Banishing the March Blues

prespring

The view on my walk: spring sun on piles of snow.

It seems like every year around this time I go through some kind of emotional struggle, or even a physical illness. It’s an old familiar pattern. Even when I start the year off with exciting goals and intentions, March is when things seem to crash. Here in northern New England, while there are some signs of spring, it’s still really cold out. Seasonal transitions can be hard, and this one really kicks my butt.

But I’d rather not live inside an old story. So this month I’m purposefully being mindful. I’m doing some extra self-nurturing, and trying not to have unreasonable expectations of myself. Over the past couple of weeks I’ve talked to quite a few folks who also go through this sort of pre-spring downturn. I put up a query on my Facebook page and received a lot of responses. There was plenty of commiseration, as well as some ideas for helping ourselves get through this tricky stretch of time. I love what Sue L. said: “This time of year kind of reminds me of those last few weeks before childbirth, when you’re just uncomfortable.” That’s it exactly!

Thanks, everyone, for your contributions! Here are some suggestions from the community, which I’ve compiled into seven tips. I hope they help you to thrive as the seasons turn toward the much-awaited Spring Equinox.

cabinfevercat

Cabin fever cat goes crazy over sunshine. Watch your feet!

Accept what is. So, it’s not yet spring. Why not just enjoy the last bit of winter? I don’t mean winter sports, unless that’s your thing. Maryanne J. recommends “embracing the darkness and letting it flow.” Remember the spiritual activities of winter? Dreaming, reading, introspection? Hibernating in the creative cave? Enjoy your time doing quiet indoor work before the sun and warm breezes call you outside to play.

Be playful. Amanda W. writes, “I stay positive by infusing my life with joy and play – laughter yoga, hula hooping, dancing, playing games with friends and family.” Find playful activities you enjoy, and immerse yourself in them. I like to dance around the kitchen to my favorite music, or make an art journal page of things I love.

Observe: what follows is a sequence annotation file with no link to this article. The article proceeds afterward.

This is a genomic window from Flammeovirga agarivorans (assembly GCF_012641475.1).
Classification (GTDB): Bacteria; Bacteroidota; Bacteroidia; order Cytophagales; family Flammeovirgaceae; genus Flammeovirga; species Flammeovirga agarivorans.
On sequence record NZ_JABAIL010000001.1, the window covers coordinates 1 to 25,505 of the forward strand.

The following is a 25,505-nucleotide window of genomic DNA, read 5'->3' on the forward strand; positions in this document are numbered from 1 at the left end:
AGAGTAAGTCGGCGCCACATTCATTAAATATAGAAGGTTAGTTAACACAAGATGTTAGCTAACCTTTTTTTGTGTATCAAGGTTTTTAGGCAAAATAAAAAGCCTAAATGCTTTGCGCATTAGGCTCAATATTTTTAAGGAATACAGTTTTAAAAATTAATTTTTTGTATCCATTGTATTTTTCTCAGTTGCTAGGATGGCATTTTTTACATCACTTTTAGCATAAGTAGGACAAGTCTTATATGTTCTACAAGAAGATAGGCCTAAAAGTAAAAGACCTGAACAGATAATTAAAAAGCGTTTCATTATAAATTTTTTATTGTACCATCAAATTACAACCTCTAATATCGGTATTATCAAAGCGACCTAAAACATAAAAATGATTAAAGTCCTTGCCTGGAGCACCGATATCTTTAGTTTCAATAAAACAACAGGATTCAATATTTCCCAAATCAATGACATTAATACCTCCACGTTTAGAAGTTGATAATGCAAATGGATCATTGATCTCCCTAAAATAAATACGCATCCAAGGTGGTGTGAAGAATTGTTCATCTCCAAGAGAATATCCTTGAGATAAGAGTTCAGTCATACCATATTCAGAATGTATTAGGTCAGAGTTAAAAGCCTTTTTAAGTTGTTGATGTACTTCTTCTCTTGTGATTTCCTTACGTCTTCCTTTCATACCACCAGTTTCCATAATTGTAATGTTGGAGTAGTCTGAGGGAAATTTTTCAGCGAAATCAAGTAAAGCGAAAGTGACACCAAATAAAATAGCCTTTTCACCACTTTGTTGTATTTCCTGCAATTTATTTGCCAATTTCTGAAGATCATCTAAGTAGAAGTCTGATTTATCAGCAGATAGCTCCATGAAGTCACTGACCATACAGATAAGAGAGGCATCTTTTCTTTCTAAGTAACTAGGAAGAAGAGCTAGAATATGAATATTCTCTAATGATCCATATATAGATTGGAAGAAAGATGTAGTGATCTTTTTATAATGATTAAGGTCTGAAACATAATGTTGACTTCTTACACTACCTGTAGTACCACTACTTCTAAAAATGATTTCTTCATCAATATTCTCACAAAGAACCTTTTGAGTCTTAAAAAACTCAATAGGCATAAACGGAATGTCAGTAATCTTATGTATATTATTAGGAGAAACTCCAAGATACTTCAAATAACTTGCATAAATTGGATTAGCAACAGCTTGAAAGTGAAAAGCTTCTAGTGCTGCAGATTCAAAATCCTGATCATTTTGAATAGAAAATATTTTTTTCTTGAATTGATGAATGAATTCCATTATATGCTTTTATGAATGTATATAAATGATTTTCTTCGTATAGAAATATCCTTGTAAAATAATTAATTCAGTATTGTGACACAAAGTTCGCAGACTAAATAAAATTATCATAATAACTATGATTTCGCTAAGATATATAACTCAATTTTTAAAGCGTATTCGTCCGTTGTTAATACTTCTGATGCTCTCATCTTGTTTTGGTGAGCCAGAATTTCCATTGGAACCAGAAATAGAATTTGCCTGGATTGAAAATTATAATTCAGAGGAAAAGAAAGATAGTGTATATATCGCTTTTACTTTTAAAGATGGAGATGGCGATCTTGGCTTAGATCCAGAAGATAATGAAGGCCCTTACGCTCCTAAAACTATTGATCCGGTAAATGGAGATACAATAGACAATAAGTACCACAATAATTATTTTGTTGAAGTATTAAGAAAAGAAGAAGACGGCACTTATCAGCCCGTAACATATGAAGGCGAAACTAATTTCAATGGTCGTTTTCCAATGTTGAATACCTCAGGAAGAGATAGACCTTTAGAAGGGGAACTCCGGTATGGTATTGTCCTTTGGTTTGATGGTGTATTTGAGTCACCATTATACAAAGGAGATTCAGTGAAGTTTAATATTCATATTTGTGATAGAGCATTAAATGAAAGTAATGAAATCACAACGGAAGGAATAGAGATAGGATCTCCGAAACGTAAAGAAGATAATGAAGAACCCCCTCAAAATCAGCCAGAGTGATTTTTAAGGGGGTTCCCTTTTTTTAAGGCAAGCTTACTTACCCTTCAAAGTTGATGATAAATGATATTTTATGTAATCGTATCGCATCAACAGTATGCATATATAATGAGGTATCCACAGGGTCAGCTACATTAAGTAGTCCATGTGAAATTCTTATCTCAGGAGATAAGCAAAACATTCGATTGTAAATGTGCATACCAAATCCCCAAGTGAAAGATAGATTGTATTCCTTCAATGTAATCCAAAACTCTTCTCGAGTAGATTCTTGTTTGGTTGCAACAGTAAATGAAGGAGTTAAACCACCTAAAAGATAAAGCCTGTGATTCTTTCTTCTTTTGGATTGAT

Understand your emotional context. Jenn B. says that her own emotional funk tends to happen in the fall. “For me, it corresponds with loss I’ve experienced over the years. It’s a type of emotional anniversary. I don’t know if this applies for you, but thought I’d share my experience.” It’s true that my much-beloved grandmother died unexpectedly on the Ides of March, when I was a teenager. Could this loss still resonate after so many years? It’s quite possible. If you struggle with a particular season, think about what subconscious feelings might be tugging at you. Let them flow, and feel free to express yourself in your journal or to a close friend.

Add more color to your life. Several folks suggested buying bouquets of flowers, to add some brightness to your day. Outside, the snow is dirty and yards are turning into mudscapes. Brighten up your indoor space. It can help lift your mood a bit. Start some seedlings, and observe the bright green of new growth. Make sure all your winter decorations are put away – even those paper snowflakes on the windows. It’s almost time to decorate eggs.

Nurture your body. “It’s called cabin fever,” writes my cousin Billy. “Very similar to scurvy. Eat an orange and think spring!” Maybe its time to put away the soup recipes and make a spinach salad or a fruit smoothie. Jannine G. writes, “The change is season is when I tend to get sick again, so I am back to loading up on elderberry syrup, and not letting things slip like wearing my hat and gloves.” Getting plenty of sleep is important, too. Take good care of yourself.

Go outside. This week the temperatures were a bit milder, and I got outside for several walks. Even when you still have to bundle up, just being out there in the elements feels good. Exercise is a plus, too, and helps regulate the emotions. Take a walk and look around at all the changes going on right now in nature. As Jen C. reminds us, you can’t really notice the change in sunlight or air from inside your house.

Live in the moment. Maryanne J. says “I felt really springish…until the snow fell again…that was a real moment to embrace! A clear reminder to remain in the moment.” When things don’t go as we wish they would, we can use it as a trigger to be present in the now. Take a few deep breaths. Release expectations. Just be.

I’d love to hear your suggestions for weathering the change from late winter to early spring. I wish you warm days and a peaceful transition. Blessings of approaching Spring!


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